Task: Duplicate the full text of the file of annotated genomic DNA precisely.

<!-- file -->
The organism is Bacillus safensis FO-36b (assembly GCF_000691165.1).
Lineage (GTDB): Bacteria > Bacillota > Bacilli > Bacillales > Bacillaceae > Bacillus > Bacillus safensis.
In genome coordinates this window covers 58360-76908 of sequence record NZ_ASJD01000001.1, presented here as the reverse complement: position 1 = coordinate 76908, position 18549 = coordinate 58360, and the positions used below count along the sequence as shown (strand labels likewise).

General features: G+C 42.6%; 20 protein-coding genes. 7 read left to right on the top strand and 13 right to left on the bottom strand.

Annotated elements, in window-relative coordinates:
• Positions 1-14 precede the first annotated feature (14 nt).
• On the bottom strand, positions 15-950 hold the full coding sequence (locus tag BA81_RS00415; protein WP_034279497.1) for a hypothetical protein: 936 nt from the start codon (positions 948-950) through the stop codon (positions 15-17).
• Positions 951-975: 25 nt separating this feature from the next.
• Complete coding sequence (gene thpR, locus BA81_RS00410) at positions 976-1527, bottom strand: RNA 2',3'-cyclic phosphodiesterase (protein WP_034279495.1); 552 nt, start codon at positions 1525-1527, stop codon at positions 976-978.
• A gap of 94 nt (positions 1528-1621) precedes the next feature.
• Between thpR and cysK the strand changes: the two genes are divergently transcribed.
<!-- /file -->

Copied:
The organism is Bacillus safensis FO-36b (assembly GCF_000691165.1).
Lineage (GTDB): Bacteria > Bacillota > Bacilli > Bacillales > Bacillaceae > Bacillus > Bacillus safensis.
In genome coordinates this window covers 58360-76908 of sequence record NZ_ASJD01000001.1, presented here as the reverse complement: position 1 = coordinate 76908, position 18549 = coordinate 58360, and the positions used below count along the sequence as shown (strand labels likewise).

General features: G+C 42.6%; 20 protein-coding genes. 7 read left to right on the top strand and 13 right to left on the bottom strand.

Annotated elements, in window-relative coordinates:
• Positions 1-14 precede the first annotated feature (14 nt).
• On the bottom strand, positions 15-950 hold the full coding sequence (locus tag BA81_RS00415; protein WP_034279497.1) for a hypothetical protein: 936 nt from the start codon (positions 948-950) through the stop codon (positions 15-17).
• Positions 951-975: 25 nt separating this feature from the next.
• Complete coding sequence (gene thpR, locus BA81_RS00410) at positions 976-1527, bottom strand: RNA 2',3'-cyclic phosphodiesterase (protein WP_034279495.1); 552 nt, start codon at positions 1525-1527, stop codon at positions 976-978.
• A gap of 94 nt (positions 1528-1621) precedes the next feature.
• Between thpR and cysK the strand changes: the two genes are divergently transcribed.